The faces were tense at the start of the 5th and final stage of the Tour of Qatar. And the reasons were obvious. Not only due the wind blowing significantly on the Qatar peninsula, but mainly because there was still a lot at stake in this 15th edition of the event. Indeed after yesterday’s upset (puncture in the final 10 kms) concerning former race leader Edvald Boasson Hagen (DDD), the GC had dramatically changed with extremely slim gaps. Taking off with the golden jersey, Mark Cavendish (DDD) only had a 2” advantage over Greg Van Avermaet (BMC), 6” over Maniuel Quinziato (BMC) and 9” over Alexander Kristoff (KAT). In other words overall victory would have to await the final sprint on the Doha Corniche.
Taking off from the Sealine Beach Resort, south of the nation, 130 remaining riders (two non-starters: Koep (SSG) and Ibrahim (SKD) took off for a 114.5-km ride all the way to the Doha Corniche. After only 5 kilometres, three men managed to break away: Tronet (FVC), Declercq (TSV) and Sergent (ALM). Their advantage reached 52” over counter-attacking rider Van Goethem (ROP) and 2’20” over the pack.
Fifteen kilometres later, while the first chasing rider was caught, the gap grew to 2’25” at km 28 and even a maximum 4′ at km 40. Under the control of teams Katusha and Dimension Data, le front rider could still enjoy a comfortable lead once on the final circuit. At the first intermediate sprint of the day (4th crossing of the line, km 74.5), won by Sergent in front of Tronet and Declercq, the main bunch remained 2’15” adrift.
Apparently not interested by the bonus seconds up for grabs at the second intermediate sprint, team Katusha let the front men battle it out by themselves. Indeed at the 8th crossing of the line (km 97.5), Declercq won the sprint ahead of Sergent and Tronet while the pack was still 28” adrift. The first man to be caught was French Champion Steven Tronet at km 104 while the remaining two leaders were gobbled up by the pack with just under two laps to go.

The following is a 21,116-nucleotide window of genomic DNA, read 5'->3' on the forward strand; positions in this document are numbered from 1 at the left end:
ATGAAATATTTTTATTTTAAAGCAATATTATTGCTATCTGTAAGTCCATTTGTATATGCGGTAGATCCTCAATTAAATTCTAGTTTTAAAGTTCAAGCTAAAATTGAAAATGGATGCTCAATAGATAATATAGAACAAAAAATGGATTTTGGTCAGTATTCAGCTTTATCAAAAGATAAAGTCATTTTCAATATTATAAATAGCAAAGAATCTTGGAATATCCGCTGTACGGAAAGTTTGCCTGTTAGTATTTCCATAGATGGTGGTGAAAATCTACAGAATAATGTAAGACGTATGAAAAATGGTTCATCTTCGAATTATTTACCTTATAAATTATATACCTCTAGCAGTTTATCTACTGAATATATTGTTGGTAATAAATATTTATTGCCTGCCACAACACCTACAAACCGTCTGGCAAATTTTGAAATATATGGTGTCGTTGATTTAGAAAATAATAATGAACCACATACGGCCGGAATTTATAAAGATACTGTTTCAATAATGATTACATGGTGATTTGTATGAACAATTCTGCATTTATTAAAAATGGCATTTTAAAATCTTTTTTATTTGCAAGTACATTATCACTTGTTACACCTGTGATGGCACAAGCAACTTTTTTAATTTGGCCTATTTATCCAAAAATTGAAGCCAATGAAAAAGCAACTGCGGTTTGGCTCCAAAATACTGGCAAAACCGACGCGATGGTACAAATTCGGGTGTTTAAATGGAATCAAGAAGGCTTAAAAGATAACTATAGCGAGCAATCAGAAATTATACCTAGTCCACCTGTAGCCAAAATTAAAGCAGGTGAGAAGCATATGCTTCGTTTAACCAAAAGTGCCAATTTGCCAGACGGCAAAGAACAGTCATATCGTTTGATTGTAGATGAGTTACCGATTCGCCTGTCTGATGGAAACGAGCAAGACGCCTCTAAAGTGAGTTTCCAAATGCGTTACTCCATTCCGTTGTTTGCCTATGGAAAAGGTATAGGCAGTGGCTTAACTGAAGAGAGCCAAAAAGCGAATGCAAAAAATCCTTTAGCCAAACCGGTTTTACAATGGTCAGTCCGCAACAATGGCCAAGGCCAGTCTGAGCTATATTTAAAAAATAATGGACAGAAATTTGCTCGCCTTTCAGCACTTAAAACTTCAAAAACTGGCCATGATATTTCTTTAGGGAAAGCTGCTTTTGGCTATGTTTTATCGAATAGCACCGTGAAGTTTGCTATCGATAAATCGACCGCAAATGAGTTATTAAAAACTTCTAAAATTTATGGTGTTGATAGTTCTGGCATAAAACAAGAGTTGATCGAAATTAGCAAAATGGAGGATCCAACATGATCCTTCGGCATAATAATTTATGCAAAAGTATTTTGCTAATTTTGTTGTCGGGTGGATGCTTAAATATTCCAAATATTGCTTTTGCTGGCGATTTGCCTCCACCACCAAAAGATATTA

The pack remained bunched all the way the final straight. As expected a royal sprint took place between the two fastest men of the peloton: Cavendish vs Kristoff and it was finally the latter who outsprinted his main rival, crossing the line with a whisker of a lead on ‘Cav’ while Roy Jans (WGG) finished third. Like a year ago, Kristoff wins three out of five stages on the Tour of Qatar but only just misses out on overall glory.
A winner of the event back in 2013, Cavendish tops the GC and conquers the final golden jersey. The Brit wins the race with a slim 5” lead over Kristoff and 8” over Van Avermaet (BMC). The silver jersey for the best rider in the point’s classification naturally goes to Kristoff. Danish rider Søren Kragh Andersen (TGA) finishes best young rider (pearl white jersey) while BMC claims the team classification.
1. Alexander Kristoff (Nor) Team Katusha 2:56:16
2. Mark Cavendish (Gbr) Dimension Data
3. Roy Jans (Bel) Wanty – Groupe Gobert
4. Yauheni Hutarovich (Blr) Fortuneo – Vital Concept
5. Sacha Modolo (Ita) Lampre – Merida
6. Sam Bennett (Irl) Bora-Argon 18
7. Moreno Hofland (Ned) Team LottoNl-Jumbo
8. Edvald Boasson Hagen (Nor) Dimension Data
9. André Looij (Ned) Roompot – Oranje Peloton
10. Marco Canola (Ita) UnitedHealthcare Professional Cycling Team
46. Hugo Houle (Can) AG2R La Mondiale
1. Mark Cavendish (Gbr) Dimension Data 13:47:23
2. Alexander Kristoff (Nor) Team Katusha 0:00:05
3. Greg Van Avermaet (Bel) BMC Racing Team 0:00:08
4. Manuel Quinziato (Ita) BMC Racing Team 0:00:12
5. Edvald Boasson Hagen (Nor) Dimension Data 0:00:25
6. Søren Kragh Andersen (Den) Team Giant-Alpecin 0:00:36
7. Sam Bennett (Irl) Bora-Argon 18 0:00:47
8. Sven Erik Bystrøm (Nor) Team Katusha 0:00:55
9. Viacheslav Kuznetsov (Rus) Team Katusha 0:00:56
10. Michael Schär (Sui) BMC Racing Team 0:01:04
102. Hugo Houle (Can) AG2R La Mondiale 0:17:38